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Chicago Tribune - Obama: If Pakistan 'will not act' on terrorists, 'we will'

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Chicago Tribune - Obama: If Pakistan 'will not act' on terrorists, 'we will'

Mike Dorning

Democratic presidential candidate Barack Obama today called for a harder line against al Qaeda operatives hiding in tribal areas of Pakistan even at the risk of undercutting the American ally who leads the Muslim state.

The Illinois senator even threatened to use U.S. military force in those areas if Pakistani President Pervez Musharraf did not.

"I understand that President Musharraf has his own challenges. But let me make this clear," Obama said. "If we have actionable intelligence about high-value terrorist targets and (Pakistani) President (Pervez) Musharraf will not act, we will."

The Bush Administration has followed a delicate strategy in Pakistan. The White House has prodded Musharraf, a key ally in the struggle against the Taliban, to take stronger steps against terrorist havens while also taking care not to undermine a leader who maintains a delicate hold on power and faces an internal challenge from Islamic fundamentalists.

Obama's stance provides a show of foreign-policy strength at a time when rival Sen. Hillary Clinton (D-N.Y.) has sought to portray him as naïve in international affairs after Obama indicated he would be willing to negotiate with foreign dictators that he U.S. has shunned.

Obama said he would make continued military aid to Pakistan conditional on a more aggressive Pakistani Army offensive against the Al Qaeda followers who have retreated to a region along the Pakistan-Afghanistan border in which local tribes operate virtually free of central government authority. Intelligence reports recently made public suggest Al Qaeda is rebuilding its strength from those safe havens.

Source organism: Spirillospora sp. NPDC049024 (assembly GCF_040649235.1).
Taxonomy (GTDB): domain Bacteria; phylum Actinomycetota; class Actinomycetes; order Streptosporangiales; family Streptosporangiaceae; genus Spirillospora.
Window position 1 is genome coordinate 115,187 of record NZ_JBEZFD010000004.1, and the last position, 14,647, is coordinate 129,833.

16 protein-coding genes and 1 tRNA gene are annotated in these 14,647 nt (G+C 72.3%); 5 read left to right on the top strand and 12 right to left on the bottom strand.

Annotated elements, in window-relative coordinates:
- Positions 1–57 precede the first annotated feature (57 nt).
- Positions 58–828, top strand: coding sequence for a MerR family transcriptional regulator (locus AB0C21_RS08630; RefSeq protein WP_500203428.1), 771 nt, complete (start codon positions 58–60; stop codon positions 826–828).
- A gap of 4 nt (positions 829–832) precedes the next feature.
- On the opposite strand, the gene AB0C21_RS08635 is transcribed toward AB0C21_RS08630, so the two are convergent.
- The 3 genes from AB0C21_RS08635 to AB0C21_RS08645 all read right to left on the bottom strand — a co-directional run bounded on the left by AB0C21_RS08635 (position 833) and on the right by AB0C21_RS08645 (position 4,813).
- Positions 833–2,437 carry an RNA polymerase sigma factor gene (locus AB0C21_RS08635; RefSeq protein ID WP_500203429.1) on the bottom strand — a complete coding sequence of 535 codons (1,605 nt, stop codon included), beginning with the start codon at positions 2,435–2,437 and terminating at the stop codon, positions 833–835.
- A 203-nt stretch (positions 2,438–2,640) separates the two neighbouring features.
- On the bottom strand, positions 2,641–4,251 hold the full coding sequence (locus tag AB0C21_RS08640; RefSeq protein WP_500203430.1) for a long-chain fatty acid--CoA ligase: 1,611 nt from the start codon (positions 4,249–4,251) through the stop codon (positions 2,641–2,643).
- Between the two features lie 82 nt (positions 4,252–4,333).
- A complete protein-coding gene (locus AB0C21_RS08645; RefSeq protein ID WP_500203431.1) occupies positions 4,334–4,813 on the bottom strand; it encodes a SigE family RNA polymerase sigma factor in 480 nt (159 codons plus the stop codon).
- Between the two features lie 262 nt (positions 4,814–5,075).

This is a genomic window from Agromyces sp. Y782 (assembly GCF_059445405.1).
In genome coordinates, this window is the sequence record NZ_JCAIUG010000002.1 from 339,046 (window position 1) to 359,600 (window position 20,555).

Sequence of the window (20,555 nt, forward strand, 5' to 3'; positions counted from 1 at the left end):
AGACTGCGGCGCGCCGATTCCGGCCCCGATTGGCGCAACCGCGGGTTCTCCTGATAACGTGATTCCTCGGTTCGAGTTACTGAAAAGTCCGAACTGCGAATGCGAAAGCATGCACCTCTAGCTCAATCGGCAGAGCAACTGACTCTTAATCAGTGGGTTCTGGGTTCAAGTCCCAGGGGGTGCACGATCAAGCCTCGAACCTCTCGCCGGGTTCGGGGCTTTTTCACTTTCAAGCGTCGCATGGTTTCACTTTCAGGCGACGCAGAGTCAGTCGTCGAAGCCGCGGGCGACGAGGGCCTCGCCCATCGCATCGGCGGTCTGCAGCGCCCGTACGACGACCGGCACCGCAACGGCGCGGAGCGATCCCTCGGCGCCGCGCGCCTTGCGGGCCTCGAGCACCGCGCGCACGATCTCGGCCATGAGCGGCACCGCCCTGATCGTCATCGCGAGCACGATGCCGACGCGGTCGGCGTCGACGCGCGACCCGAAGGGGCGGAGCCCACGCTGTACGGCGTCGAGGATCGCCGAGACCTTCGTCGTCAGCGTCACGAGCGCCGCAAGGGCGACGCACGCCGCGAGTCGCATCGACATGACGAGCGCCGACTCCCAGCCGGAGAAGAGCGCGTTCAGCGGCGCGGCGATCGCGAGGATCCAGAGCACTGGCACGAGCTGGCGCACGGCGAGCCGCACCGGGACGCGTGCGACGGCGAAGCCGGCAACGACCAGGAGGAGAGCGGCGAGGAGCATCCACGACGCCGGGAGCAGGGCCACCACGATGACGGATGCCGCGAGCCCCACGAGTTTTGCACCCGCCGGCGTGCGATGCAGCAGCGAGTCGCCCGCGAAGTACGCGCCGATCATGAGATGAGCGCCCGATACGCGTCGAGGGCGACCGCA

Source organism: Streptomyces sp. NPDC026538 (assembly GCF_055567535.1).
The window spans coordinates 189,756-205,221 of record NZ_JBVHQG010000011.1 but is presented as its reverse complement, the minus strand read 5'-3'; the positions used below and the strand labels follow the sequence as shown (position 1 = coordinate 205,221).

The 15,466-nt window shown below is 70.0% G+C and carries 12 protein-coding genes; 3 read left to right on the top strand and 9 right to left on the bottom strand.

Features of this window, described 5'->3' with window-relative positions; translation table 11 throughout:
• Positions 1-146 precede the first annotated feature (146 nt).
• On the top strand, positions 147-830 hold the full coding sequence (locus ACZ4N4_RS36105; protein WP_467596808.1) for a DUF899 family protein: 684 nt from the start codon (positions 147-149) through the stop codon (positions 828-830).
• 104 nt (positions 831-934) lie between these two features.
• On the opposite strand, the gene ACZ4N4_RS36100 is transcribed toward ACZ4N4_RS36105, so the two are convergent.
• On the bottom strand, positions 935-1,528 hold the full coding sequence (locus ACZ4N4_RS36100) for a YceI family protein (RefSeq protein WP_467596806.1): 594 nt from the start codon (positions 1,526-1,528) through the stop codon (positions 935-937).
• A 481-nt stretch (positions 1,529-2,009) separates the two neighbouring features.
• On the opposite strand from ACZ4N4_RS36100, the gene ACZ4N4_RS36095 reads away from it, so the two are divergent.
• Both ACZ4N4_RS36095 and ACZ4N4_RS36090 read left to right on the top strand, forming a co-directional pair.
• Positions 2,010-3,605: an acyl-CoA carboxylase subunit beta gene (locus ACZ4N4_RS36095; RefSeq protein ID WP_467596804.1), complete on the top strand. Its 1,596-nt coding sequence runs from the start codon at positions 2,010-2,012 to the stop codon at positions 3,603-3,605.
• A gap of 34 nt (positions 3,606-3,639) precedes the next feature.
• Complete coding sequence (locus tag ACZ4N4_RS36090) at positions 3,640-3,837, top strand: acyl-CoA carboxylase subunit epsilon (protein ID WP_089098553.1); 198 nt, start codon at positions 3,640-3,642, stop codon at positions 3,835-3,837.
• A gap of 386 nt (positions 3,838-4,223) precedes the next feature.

"I would make our conditions clear: Pakistan must make substantial progress in closing down the training camps, evicting foreign fighters and preventing the Taliban from using Pakistan as a staging area for attacks in Afghanistan," Obama said.

White House spokesman Tony Snow defended the Bush Administration's strategy in Pakistan.

"We think that our approach to Pakistan is not only one that respects the sovereignty of Pakistan, but also is designed so that we are working in cooperation," Snow said. "Gen. Musharraf, President Musharraf, is clearly somebody who has chips in the game here.. He has been the target of multiple (assassination attempts)."

Obama made the comments in a speech on counter-terrorism policy that added new detail to themes that he has frequently sounded on the campaign trail.

He called for a withdrawal of forces from Iraq and greater commitment to the fight in Afghanistan while urging a new emphasis on winning the sympathies of the global Islamic population away from fundamentalist extremists.

Obama promised to go to a major Islamic forum within his first 100 days in office to "deliver an address to redefine our struggle" against Islamic extremists.

The idea of such an address reflects an asset as a global messenger that many of the foreign policy experts who have gravitated to Obama’s circle of advisers see in the candidate’s life experiences. Obama spent part of his youth in the world’s largest Muslim nation, Indonesia, and his ties to extended family in Africa through his Kenyan father could give him additional credibility in the developing world.

"Too often since 9/11, the extremists have defined us, not the other way around," Obama said. "When I am president, that will change. We will author our own story."

Obama repeated an earlier pledge to double U.S. foreign aid to $50 billion by 2012 and said that aid package would include a $2 billion global education program targeted at reducing the influence of radical madrasas, Islamic religious schools that some fundamentalist groups have used to promote their ideology.

"America must show -- through deeds as well as words -- that we stand with those who seek a better life," said Obama, who also said he would deploy at least two additional combat brigades to Afghanistan and would increase non-military aid to the country by $1 billion per year.


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